Give Them Reasons to Listen to You

If you’re on Facebook then you might have seen the following post recently. If you’re not a Facebook user you might have heard the story in one form or another:

A man sat at a metro station in Washington D.C., and started to play the violin; it was a cold January morning. He played six Bach pieces for about 45 minutes. During that time, since it was rush hour, it was calculated that 1,100 people went through the station, most of them on their way to work. Only six people stopped and stayed for a while. About 20 gave him money, but continued to walk their normal pace. He collected $32. When he finished playing and silence took over, no one noticed it. No one applauded, nor was there any recognition. The violinist was Joshua Bell, one of the most talented musicians in the world. He had just played one of the most intricate pieces ever written, on a violin worth $3.5 million dollars.
Two days before his playing in the subway, Joshua Bell sold out at a theater in Boston where the seats averaged $100. This was organized by the Washington Post as part of a social experiment about perception, taste, and priorities of people. The outlines were: in a commonplace environment at an inappropriate hour, do we perceive beauty? Do we stop to appreciate it? Do we recognize the talent in an unexpected context?
I viewed this not from the angle of failing to appreciate beauty but through the lens of influence. I contend a big reason people didn’t stop is because they had no frame of reference for what was taking place. After all, how many of us could tell the difference between a very good violinist and a great one? Probably very few of us. And how many of us could tell the difference between notes played on a $1,000 violin and one worth millions? Even fewer I might guess.
Had there been something to let people know in advance that one of the world’s most famous musicians was playing a multi-million dollar instrument it’s a sure bet people would have stopped if for no other reason than curiosity. This goes to the principle of authority and its proper use in the persuasion process.
This principle of influence tells us people look to experts when they’re unsure of the right course of action to take. The more uncertain they are the more they depend on the other person’s expertise. The problem however is this; sometimes people have no clue who the person is they’ve encountered and have no idea about their expertise.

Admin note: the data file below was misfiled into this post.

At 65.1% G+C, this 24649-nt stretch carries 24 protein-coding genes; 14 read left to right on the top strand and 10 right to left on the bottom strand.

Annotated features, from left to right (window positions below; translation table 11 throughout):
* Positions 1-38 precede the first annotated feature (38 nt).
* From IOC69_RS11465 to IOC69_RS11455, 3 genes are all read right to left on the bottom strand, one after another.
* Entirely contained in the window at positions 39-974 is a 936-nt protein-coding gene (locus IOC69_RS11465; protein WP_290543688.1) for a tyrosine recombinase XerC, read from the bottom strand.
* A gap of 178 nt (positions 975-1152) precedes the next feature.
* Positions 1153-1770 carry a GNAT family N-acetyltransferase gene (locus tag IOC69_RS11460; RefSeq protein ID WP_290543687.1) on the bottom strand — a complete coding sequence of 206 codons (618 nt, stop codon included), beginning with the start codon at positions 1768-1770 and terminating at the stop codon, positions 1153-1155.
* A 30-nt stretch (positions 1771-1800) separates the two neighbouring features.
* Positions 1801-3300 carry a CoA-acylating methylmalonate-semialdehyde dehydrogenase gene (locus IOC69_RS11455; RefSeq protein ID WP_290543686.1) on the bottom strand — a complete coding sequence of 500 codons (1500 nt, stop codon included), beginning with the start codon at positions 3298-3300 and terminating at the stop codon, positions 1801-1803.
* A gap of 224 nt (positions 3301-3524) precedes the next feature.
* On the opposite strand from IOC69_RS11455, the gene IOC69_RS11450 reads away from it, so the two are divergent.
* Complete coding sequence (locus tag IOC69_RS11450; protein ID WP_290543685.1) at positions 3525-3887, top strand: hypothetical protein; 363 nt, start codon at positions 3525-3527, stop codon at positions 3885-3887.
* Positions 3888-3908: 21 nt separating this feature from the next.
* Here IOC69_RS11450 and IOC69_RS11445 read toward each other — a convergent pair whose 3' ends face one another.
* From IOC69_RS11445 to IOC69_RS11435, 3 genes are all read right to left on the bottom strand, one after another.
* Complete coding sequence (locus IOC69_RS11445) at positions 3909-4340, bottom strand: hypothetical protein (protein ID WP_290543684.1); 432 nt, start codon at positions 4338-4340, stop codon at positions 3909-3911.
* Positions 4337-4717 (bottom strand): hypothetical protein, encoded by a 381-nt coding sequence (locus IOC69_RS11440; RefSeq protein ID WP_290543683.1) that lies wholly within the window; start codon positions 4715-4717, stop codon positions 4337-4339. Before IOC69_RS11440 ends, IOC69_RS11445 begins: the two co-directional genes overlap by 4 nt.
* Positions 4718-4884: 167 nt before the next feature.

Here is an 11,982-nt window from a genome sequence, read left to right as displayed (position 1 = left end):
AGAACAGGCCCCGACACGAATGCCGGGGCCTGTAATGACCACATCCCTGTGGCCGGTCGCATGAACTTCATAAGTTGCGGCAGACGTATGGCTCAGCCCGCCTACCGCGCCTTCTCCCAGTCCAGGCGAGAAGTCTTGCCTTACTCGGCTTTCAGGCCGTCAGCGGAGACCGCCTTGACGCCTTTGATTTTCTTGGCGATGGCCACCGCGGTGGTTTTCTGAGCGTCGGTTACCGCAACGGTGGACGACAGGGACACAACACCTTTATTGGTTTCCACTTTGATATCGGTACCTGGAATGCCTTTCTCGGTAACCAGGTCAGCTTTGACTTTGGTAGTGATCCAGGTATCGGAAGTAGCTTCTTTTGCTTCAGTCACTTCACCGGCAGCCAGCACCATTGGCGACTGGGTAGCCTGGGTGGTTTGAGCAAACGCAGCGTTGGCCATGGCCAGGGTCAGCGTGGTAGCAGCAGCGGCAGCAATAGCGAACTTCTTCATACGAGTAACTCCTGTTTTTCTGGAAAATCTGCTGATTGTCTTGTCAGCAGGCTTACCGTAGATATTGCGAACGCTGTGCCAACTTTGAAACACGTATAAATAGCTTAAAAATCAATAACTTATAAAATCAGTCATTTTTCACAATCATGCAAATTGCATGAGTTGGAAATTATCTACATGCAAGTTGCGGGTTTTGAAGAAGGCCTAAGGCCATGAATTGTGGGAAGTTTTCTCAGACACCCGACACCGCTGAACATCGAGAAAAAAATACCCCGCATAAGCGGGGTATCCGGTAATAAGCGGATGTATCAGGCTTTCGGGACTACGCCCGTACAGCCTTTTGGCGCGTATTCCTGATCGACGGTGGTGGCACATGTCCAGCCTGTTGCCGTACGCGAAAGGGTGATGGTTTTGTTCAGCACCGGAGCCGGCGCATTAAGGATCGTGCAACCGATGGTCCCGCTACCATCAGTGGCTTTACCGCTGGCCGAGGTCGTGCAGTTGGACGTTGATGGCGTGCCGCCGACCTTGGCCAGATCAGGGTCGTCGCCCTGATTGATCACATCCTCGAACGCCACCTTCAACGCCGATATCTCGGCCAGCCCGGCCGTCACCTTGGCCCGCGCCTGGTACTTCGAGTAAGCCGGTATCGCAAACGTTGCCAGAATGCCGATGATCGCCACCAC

This is why it’s critical in the persuasion process to let people know  your credentials up front; it gives them a reason to listen. After all, if someone is giving free advice on money matters you may or may not listen to them.  But if you find out it’s Warren Buffet, one of the richest people in the world, you’ll probably stop what you’re doing and give him your full attention because his advice might make you a lot better off financially.
Each of us engages the persuasion process daily because we ask people to do things and hope to hear them say, “Yes.” My question for you is this; do you let those you deal with know about your expertise? If not, you should; you could become a much more effective persuader.
It’s actually pretty simple to do this most of the time so I’ll share two things I regularly do. First; when I speak to an audience about influence I make sure the event host reads my bio. I want to make sure the audience knows before I speak that I’m one of only 27 people in the world certified to train on behalf of Robert Cialdini, PhD., when it comes to psychology of persuasion. I also want them to know my blog has been viewed by people in more than 175 countries around the world. Both of those facts give me instant credibility when people might be uncertain initially as to why they should give my words more weight than some other sales trainer.
A second simple way to convey authority is through the letter of introduction. Whenever I accompany a State Auto associate on a sales coaching call to an insurance agency I make sure my boss sends an email to the agency owner before I ever step foot inside their business. This is easily accomplished because the email is just a variation of the bio I use when doing public speaking. This removes the “who’s the home office guy” thought that might cross the mind of the agency owner and helps to establish my credibility before I arrive.
So here’s my persuasion advice: next time you go to an important meeting or speaking engagement, take advantage of the principle of authority by making sure those you interact with know who you are and what your credentials are beforehand. Establishing your expertise upfront will make them pay more attention and give you an opportunity to shine when you build your case and make your presentation.
If you’re viewing this by email and want to listen to the audio version click here. If you want to leave a comment click here.
Brian, CMCT
Helping You Learn to Hear “Yes”.
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